(Reaffirmed January 2022)
This Practice Advisory was developed by the American College of Obstetricians and Gynecologists in collaboration with Brenna L. Hughes, MD, MSc; Denise J. Jamieson, MD, MPH; Anjali J. Kaimal, MD, MAS; Aaron B. Caughey, MD, PhD; Ahizechukwu Eke, MD, PhD, MPH; and Megan McReynolds.
The Society for Maternal-Fetal Medicine endorses this Practice Advisory.
Hepatitis C is the most commonly reported bloodborne infection in the United States 1 , with an estimated 50,300 new hepatitis C virus (HCV) infections in the United States in 2018. Over 65% of acute HCV cases reported to the Centers for Disease Control and Prevention (CDC) in 2018 were among persons aged 20–39 years 1 . Due to the increasing number of HCV infections among women of childbearing age, perinatal transmission (intrauterine and intrapartum) is increasing. In 2015, 0.38% of live births were delivered by women with hepatitis C infection 2 . Approximately 6% of infants born to women with hepatitis C will become infected 3 .
In the setting of increasing hepatitis C infections and the development of effective treatments, public health organizations have recommended increased hepatitis C screening. The United States Preventive Services Task Force recommends that each adult be screened once in their lifetime 4 . Because of the increase in infections in women of reproductive age and the implications for perinatal transmission, the CDC has revised their HCV screening recommendations to include screening for pregnant individuals during each pregnancy in addition to screening for all adults at least once in their lifetime 5 . The American College of Obstetricians and Gynecologists is updating its hepatitis C screening guidance to recommend screening for all pregnant individuals during each pregnancy. Hepatitis C screening during the first prenatal blood assessment obtained in every pregnancy is recommended to identify pregnant individuals with HCV infection and infants who should receive testing at a pediatric visit. Hepatitis C screening during pregnancy should be an opportunity to promote a dialogue between pregnant individuals and their clinician about hepatitis C transmission and risk factors.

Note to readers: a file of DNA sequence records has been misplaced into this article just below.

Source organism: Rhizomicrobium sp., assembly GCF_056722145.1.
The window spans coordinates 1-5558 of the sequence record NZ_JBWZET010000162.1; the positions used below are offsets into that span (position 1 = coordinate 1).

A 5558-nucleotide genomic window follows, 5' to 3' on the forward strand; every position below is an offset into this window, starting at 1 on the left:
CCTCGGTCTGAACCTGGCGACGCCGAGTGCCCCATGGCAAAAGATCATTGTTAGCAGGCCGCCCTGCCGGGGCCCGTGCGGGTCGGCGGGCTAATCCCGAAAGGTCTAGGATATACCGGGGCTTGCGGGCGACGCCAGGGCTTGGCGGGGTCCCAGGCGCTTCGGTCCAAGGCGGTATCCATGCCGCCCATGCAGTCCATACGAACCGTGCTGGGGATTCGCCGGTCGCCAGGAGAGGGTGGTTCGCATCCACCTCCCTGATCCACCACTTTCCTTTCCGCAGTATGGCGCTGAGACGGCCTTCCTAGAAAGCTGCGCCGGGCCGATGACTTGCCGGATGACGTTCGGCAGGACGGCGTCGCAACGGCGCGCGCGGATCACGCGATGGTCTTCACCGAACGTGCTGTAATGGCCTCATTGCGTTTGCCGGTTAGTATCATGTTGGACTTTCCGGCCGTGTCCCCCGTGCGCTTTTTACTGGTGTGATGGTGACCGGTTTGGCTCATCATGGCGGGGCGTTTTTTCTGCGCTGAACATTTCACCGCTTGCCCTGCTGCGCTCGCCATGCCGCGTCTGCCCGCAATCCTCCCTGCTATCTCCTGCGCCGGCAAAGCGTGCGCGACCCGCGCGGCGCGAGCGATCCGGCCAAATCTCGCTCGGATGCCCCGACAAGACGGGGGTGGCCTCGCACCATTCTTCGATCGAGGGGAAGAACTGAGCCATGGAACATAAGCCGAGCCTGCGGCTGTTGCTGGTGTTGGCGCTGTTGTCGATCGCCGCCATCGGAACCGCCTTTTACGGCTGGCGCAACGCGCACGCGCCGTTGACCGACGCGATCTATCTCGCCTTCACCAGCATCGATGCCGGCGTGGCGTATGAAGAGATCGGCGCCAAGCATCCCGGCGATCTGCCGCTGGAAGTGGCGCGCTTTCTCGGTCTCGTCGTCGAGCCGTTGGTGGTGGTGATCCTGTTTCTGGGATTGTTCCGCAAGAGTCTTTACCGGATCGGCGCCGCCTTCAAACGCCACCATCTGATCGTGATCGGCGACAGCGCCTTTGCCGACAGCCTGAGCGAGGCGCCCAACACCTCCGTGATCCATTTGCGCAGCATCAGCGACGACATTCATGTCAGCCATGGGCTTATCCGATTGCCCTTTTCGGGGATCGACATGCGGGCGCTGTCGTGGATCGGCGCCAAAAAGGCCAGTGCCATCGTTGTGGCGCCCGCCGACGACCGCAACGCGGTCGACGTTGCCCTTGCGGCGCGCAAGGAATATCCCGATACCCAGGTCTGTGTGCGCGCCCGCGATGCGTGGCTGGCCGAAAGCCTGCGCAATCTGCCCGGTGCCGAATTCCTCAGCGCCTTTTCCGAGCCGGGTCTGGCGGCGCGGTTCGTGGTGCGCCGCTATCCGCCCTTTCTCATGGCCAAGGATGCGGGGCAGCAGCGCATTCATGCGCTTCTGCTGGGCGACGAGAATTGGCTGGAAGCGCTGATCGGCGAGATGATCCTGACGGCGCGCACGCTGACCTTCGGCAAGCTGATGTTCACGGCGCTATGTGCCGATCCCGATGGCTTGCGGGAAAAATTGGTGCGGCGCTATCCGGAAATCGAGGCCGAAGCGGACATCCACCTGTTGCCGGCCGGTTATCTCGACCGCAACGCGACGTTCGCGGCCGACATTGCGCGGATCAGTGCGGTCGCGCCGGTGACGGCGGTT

There is currently no HCV treatment approved for use during pregnancy. Obstetrician-gynecologists are encouraged to connect pregnant patients who screen positive for HCV during pregnancy with hepatitis care so that these individuals may begin direct-acting antiviral treatment postpartum and after completion of breastfeeding. Systems should be in place to inform the pediatrician responsible for the care of the newborn about the mother’s hepatitis C carrier status.
Ideally, HCV infection would be diagnosed before pregnancy, and, when possible, pre-pregnancy screening for HCV is recommended in individuals who have not yet been screened, in accordance with the recommendation for screening at least once in all adults 4 5 . When patients test positive for HCV before pregnancy, obstetrician-gynecologists should connect them with care so that they can complete direct-acting antiviral treatment before becoming pregnant.